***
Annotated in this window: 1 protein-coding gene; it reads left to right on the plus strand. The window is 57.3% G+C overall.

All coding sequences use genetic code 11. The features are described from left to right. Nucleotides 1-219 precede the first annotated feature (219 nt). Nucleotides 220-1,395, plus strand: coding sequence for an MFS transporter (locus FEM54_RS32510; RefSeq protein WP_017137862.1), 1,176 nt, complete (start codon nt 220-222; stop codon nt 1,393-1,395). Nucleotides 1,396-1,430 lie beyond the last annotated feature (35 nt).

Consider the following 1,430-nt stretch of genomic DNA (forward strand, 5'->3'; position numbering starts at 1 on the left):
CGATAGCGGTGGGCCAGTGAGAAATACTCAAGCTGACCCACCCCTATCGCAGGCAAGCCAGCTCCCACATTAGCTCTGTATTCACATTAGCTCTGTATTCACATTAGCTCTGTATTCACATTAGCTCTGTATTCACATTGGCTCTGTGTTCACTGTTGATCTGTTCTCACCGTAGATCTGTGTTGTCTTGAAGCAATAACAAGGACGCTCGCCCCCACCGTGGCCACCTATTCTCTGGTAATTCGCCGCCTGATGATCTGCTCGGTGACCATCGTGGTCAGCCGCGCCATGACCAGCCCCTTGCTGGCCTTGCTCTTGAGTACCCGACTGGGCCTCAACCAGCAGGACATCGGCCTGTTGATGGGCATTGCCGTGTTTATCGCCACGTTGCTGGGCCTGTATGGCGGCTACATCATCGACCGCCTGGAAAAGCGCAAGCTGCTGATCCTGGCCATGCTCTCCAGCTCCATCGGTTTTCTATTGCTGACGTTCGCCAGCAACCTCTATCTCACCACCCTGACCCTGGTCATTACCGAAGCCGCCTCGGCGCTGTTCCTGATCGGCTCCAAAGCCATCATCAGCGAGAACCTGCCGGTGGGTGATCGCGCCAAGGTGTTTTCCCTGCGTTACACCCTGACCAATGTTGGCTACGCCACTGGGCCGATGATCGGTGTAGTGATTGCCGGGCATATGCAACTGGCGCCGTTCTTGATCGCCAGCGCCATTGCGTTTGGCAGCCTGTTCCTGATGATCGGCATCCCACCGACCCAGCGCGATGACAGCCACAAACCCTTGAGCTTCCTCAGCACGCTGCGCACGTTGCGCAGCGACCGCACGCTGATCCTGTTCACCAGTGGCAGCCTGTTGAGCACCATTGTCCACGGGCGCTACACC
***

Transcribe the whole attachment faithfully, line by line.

Annotated in this window: 1 protein-coding gene; it reads left to right on the plus strand. The window is 57.3% G+C overall.

All coding sequences use genetic code 11. The features are described from left to right. Nucleotides 1-219 precede the first annotated feature (219 nt). Nucleotides 220-1,395, plus strand: coding sequence for an MFS transporter (locus FEM54_RS32510; RefSeq protein WP_017137862.1), 1,176 nt, complete (start codon nt 220-222; stop codon nt 1,393-1,395). Nucleotides 1,396-1,430 lie beyond the last annotated feature (35 nt).

Consider the following 1,430-nt stretch of genomic DNA (forward strand, 5'->3'; position numbering starts at 1 on the left):
CGATAGCGGTGGGCCAGTGAGAAATACTCAAGCTGACCCACCCCTATCGCAGGCAAGCCAGCTCCCACATTAGCTCTGTATTCACATTAGCTCTGTATTCACATTAGCTCTGTATTCACATTAGCTCTGTATTCACATTGGCTCTGTGTTCACTGTTGATCTGTTCTCACCGTAGATCTGTGTTGTCTTGAAGCAATAACAAGGACGCTCGCCCCCACCGTGGCCACCTATTCTCTGGTAATTCGCCGCCTGATGATCTGCTCGGTGACCATCGTGGTCAGCCGCGCCATGACCAGCCCCTTGCTGGCCTTGCTCTTGAGTACCCGACTGGGCCTCAACCAGCAGGACATCGGCCTGTTGATGGGCATTGCCGTGTTTATCGCCACGTTGCTGGGCCTGTATGGCGGCTACATCATCGACCGCCTGGAAAAGCGCAAGCTGCTGATCCTGGCCATGCTCTCCAGCTCCATCGGTTTTCTATTGCTGACGTTCGCCAGCAACCTCTATCTCACCACCCTGACCCTGGTCATTACCGAAGCCGCCTCGGCGCTGTTCCTGATCGGCTCCAAAGCCATCATCAGCGAGAACCTGCCGGTGGGTGATCGCGCCAAGGTGTTTTCCCTGCGTTACACCCTGACCAATGTTGGCTACGCCACTGGGCCGATGATCGGTGTAGTGATTGCCGGGCATATGCAACTGGCGCCGTTCTTGATCGCCAGCGCCATTGCGTTTGGCAGCCTGTTCCTGATGATCGGCATCCCACCGACCCAGCGCGATGACAGCCACAAACCCTTGAGCTTCCTCAGCACGCTGCGCACGTTGCGCAGCGACCGCACGCTGATCCTGTTCACCAGTGGCAGCCTGTTGAGCACCATTGTCCACGGGCGCTACACC